The Military Prosecution Continues to Deny Investigations of Israeli Army and Police Torture

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20 June 2013

20 June 2013, Ramallah - In light of recent developments in the case of Mohammad Halabiyeh, a child who was brutally tortured during interrogation in 2010, Addameer Prisoner Support and Human Rights Association reconfirms the Occupation’s policy to deny genuine investigations into cases where the Israeli army has violated the fundamental rights of Palestinian prisoners.

20 June 2013, Ramallah - In light of recent developments in the case of Mohammad Halabiyeh, a child who was brutally tortured during interrogation in 2010, Addameer Prisoner Support and Human Rights Association reconfirms the Occupation’s policy to deny genuine investigations into cases where the Israeli army has violated the fundamental rights of Palestinian prisoners.  
 
Mohammad was 16 years old when he was arrested by the Israeli Border Police on 6 February 2010 from his hometown of Abu Dis, just outside of Jerusalem. During the arrest, Mohammad broke his leg and required urgent medical treatment. Instead of providing him with the necessary care, the Israeli Border Police held him for five days in interrogation and tortured him, including beating him, kicking him on his injured leg and threatening him with sexual abuse. When he was taken to a hospital, the interrogators continued to abuse Mohammad, punching him in the face, taping his mouth shut and beating him with an iron bar. (For more information on the circumstances of his arrest and torture, please visit Mohammad’s prisoner profile.)
 
In response to this gruesome ill-treatment and torture of a child, Addameer lodged a complaint to the military prosecution as well as the General Legal Advisor for the Israeli government on 13 April 2010 to investigate the blatant torture of a child prisoner and hold the necessary authorities responsible. Addameer received response on 18 April 2010 that the complaint was indeed received, but despite several follow-ups and attempts to reach a conclusion in the complaint, Addameer did not receive a response to our complaint until 18 June 2013, 3 years and 2 months after the initial complaint was lodged and the prisoner was already released. In the prosecutions response to Addameer’s complaint, they closed the file without any investigation or acknowledgement of the torture the child endured, but instead moved the file to the Israeli Border Police to investigate instead. From the Legal Advisor’s office, we received a response on 10 February 2011 that our complaint was referred to the special unit to investigate the police and the military prosecution. After over 3 years without any investigations opened on such a blatant case of torture, it is clear that the Occupation Authorities are refusing to hold accountable those who violated Mohammad’s rights.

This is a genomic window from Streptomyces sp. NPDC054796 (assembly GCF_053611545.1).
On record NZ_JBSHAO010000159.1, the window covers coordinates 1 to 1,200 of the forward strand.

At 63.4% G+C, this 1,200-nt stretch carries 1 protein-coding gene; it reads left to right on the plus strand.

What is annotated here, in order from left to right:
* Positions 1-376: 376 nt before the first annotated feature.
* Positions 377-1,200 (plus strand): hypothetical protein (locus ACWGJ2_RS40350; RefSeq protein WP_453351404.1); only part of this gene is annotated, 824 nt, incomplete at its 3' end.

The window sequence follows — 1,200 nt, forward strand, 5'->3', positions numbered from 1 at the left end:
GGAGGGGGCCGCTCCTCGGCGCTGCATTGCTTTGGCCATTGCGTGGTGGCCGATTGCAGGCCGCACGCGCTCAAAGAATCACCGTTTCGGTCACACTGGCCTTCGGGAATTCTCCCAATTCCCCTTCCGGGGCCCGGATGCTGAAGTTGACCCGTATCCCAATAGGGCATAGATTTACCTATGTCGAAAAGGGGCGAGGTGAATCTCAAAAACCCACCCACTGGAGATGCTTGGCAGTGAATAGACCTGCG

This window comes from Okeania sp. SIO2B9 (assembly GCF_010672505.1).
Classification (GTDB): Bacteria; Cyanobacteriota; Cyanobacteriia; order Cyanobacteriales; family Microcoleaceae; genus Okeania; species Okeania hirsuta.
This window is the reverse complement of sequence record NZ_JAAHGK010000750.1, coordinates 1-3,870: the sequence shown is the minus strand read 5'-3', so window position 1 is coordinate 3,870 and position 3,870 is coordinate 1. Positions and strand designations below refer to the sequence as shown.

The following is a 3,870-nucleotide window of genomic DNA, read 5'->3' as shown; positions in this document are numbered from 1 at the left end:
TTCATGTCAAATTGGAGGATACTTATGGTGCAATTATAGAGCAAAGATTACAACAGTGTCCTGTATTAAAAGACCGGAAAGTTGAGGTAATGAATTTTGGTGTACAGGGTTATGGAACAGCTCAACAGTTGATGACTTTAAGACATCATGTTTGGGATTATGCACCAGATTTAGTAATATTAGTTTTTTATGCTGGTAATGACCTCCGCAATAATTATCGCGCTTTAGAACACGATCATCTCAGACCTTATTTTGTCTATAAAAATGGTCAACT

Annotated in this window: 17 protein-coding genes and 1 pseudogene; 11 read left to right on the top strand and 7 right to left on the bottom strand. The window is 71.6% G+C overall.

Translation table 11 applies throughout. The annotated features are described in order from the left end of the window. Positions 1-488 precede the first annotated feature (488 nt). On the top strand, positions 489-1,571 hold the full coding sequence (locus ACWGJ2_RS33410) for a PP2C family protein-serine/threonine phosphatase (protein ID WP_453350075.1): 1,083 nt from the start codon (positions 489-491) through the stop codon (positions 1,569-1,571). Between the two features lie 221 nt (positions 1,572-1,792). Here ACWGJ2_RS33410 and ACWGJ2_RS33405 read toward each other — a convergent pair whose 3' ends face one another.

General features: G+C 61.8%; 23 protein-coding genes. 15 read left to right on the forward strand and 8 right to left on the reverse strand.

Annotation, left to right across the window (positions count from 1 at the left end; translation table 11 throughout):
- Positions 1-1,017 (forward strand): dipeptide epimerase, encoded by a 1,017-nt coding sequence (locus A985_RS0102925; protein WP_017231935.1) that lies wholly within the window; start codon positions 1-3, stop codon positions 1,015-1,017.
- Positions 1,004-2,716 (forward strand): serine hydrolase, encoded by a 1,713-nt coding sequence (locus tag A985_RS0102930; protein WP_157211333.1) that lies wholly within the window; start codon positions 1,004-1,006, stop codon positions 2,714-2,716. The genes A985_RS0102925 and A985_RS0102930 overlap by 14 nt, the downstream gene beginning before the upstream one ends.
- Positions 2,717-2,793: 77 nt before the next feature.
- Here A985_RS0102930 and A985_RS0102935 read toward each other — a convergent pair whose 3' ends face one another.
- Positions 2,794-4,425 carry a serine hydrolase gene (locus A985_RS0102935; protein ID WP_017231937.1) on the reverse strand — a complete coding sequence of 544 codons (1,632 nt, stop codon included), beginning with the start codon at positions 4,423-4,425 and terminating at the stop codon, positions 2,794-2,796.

Mohammad was on trial for over a year before being sentenced to 34 months for alleged throwing of Molotov cocktails. Mohammad served his sentence and was released before the investigation of his torture was acted upon in any capacity. Mohammad Halabiyeh’s case is a prime example of the investigative bodies abusing their authority to cause delays and insufficient investigations in cases of human rights violations.
 
According to research by the Public Committee Against Torture in Israel, all 700 complaints of torture made against interrogators in the past 10 years were closed without a criminal investigation. Additionally, many Palestinians who are tortured refuse to file complaints because of their lack of confidence in the system. This is not only a display of apathy towards the well-being of Palestinians, but also exposes the absolute impunity the Occupation authorities practices in direct violation of international human rights and humanitarian law. To date, 73 Palestinian detainees have died from torture at the hands of their interrogators since 1967, most recently Arafat Jaradat, a young father who was detained for 7 days before he was martyred in the interrogation cells on 23 January 2013.
 
Addameer calls upon international stakeholders, including the United Nations, European Union, human rights organizations, consulates and embassies to exert pressure on Israel so they change their practices that violate human rights and international law.
 
The lack of internal investigations for such grave human rights violations confirms the importance of third states to act upon their responsibilities as described by Articles 146 and 147 of the 4th Geneva Convention to hold perpetrators of torture accountable. Addameer calls on these third states to act on these responsibilities to end Israel’s impunity.